VCS in the News: Judge Rules Court Won’t Step in to Aid Vets

San Francisco Chronicle

Paul Sullivan, executive director of Veterans for Common Sense, one of the plaintiff organizations, chose to look on the bright side. Conti “confirmed many of our allegations” and issued “a huge alarm bell for Congress and the VA to take action now,” said Sullivan, a Gulf War veteran.

June 26, 2008, San Francisco, CA – The federal government is subjecting veterans to long delays in obtaining mental health care and medical benefits, but the power to change the system rests with officials and Congress, not the courts, a federal judge in San Francisco ruled Wednesday in dismissing a lawsuit by veterans’ advocates.

U.S. District Judge Samuel Conti said veterans’ groups had failed to show a “systemwide crisis” in mental health care that would justify the courts intervening in the workings of the Department of Veterans Affairs. And he said courts lack authority to order the sweeping changes the plaintiffs seek, such as forcing the VA to make quick decisions on whether veterans are eligible for care and ordering the agency to promptly improve suicide prevention programs and mental health care.

Conti conceded that evidence presented during a two-week nonjury trial in April showed that veterans had high rates of suicide and post-traumatic stress disorder, and that in some cases were being forced to endure long waits for medical referrals and care.

The VA is understaffed and takes an average of nearly 4 1/2 years to hear veterans’ appeals of benefit denials, and a long-range improvement plan the agency adopted four years ago is still mostly in the pilot stages, the judge said.

But Conti said, “The remedies sought by plaintiffs are beyond the power of this court and would call for a complete overhaul of the VA system.

“Congress has specifically precluded district courts from reviewing veterans’ benefits decisions and has entrusted decisions regarding veterans’ medical care to the discretion of the VA secretary,” the judge, a World War II veteran who was appointed to the bench by President Richard Nixon, said in his 82-page ruling.

Lawyers for the veterans said they would appeal.

“If the judge is correct, the VA can do whatever it wants, and all the rights (of veterans) are unenforceable,” said attorney Gordon Erspamer. “That just can’t be the law. There’s got to be a remedy somewhere for the poor slobs who are fighting for our country.”

Paul Sullivan, executive director of Veterans for Common Sense, one of the plaintiff organizations, chose to look on the bright side. Conti “confirmed many of our allegations” and issued “a huge alarm bell for Congress and the VA to take action now,” said Sullivan, a Gulf War veteran.

VA spokesman Phil Budahn said the agency was pleased with the ruling.

The suit was filed last year by Sullivan’s organization, which is based in Washington, and a second group in Santa Barbara, Veterans United for Truth. They accused the VA of making mental health care virtually unavailable to thousands of discharged soldiers through perfunctory exams, delays in referrals and treatment, and a prolonged and complex system of awarding medical benefits.

They cited internal department e-mails, released in response to the suit, that reported 18 suicides a day among all veterans and 1,000 suicide attempts a month among those under VA care. About 30 percent of the nation’s 24 million veterans receive medical care from the department.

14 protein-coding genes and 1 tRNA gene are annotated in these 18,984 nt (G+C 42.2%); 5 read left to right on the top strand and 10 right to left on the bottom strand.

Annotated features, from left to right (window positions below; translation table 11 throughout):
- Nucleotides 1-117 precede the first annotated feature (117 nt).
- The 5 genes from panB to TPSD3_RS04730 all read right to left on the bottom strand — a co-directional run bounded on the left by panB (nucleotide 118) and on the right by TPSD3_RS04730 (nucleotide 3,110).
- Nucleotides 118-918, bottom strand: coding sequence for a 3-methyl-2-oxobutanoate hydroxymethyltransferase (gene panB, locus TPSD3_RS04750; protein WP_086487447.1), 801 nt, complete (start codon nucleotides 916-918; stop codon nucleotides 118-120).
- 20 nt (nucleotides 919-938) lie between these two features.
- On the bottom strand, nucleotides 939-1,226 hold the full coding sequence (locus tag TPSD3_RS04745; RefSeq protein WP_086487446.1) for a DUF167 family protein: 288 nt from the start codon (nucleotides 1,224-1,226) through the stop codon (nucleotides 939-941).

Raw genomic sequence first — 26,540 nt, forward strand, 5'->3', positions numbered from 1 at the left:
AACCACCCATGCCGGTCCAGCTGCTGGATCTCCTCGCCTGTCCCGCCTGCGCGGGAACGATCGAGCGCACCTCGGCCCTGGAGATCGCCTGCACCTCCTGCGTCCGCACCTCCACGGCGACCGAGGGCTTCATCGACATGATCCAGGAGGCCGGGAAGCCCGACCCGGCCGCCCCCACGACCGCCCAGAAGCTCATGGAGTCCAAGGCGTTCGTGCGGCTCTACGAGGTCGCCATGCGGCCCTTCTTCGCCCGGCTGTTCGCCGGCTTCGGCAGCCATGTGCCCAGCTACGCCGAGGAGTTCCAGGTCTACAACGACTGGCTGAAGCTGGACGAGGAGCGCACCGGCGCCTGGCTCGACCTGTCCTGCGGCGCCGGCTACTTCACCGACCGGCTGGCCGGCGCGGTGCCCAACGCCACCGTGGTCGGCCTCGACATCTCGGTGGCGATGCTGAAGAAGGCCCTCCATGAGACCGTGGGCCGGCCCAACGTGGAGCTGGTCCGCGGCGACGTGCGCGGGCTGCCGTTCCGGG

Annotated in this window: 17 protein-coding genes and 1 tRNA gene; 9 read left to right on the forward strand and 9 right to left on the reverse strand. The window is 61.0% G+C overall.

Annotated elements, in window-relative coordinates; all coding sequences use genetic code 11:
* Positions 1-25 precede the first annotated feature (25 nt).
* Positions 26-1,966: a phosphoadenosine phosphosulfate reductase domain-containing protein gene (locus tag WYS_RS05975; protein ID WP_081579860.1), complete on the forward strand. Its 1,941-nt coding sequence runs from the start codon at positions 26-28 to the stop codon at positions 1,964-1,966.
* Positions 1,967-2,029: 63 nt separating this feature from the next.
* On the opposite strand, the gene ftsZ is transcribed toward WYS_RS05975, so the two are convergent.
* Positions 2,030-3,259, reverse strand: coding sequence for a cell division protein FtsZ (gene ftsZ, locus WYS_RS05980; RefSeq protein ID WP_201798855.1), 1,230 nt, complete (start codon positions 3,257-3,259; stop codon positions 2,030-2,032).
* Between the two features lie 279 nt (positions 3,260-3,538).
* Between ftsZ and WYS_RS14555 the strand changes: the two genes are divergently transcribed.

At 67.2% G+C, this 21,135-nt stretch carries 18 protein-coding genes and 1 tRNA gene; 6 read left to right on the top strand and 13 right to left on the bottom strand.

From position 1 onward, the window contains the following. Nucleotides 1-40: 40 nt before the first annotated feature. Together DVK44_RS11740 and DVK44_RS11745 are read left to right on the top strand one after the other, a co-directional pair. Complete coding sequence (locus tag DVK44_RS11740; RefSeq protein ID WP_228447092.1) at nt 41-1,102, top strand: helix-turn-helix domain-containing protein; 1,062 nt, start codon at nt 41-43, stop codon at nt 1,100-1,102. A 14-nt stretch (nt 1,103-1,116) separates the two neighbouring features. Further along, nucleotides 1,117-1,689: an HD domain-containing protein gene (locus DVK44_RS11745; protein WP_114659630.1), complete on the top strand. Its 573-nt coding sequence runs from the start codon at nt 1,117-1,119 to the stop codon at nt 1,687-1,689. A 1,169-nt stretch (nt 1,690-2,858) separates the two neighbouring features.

One e-mail from VA official Ira Katz in February referred to the 1,000 monthly suicide attempts and cautioned, “Shh! . . . Is this something we should (carefully) address ourselves in some sort of release before someone stumbles on it?”

The plaintiffs also cited a recent Rand Corp. study estimating that 300,000 troops returning from Afghanistan or Iraq suffered from post-traumatic stress disorder or major depression. They also noted a May 2007 report by the VA’s inspector general that found more than 60 percent of the agency’s health centers lacked suicide-prevention strategies for returning veterans, and 70 percent had no tracking systems for veterans at risk of suicide.

In Wednesday’s ruling, Conti said members of the two veterans groups “have faced significant delays in receiving disability benefits and medical care from the VA,” often with “dire consequences.”

But he said the evidence also showed that a majority of returning veterans are being seen within 30 days at clinics offering mental health services. While federal law entitles veterans to five years of care from the VA after they are discharged from the military, Conti said, “it is beyond the power of this court to determine when and how such care shall be provided.”

Likewise, he said, the law allows the VA to set the timetable for implementing the five-year mental health plan it issued in 2004, which includes a suicide-prevention program.

Conti also rejected the plaintiffs’ request to shake up the VA’s system of approving medical benefits and handling appeals. They argued that their rights are violated by a system that denies them the right to have a lawyer in pressing initial claims, takes an average of 4.4 years to decide appeals, and allows a VA office to reduce awards of more than eight years of benefits, or $250,000 in cash, without notifying veterans that their cases are being reviewed.

Although the system’s slow pace is troubling, Conti said, only 4 percent of veterans appeal denials of benefits, and the VA would have to divert money and staff from processing claims to meet the timetables the plaintiffs seek.

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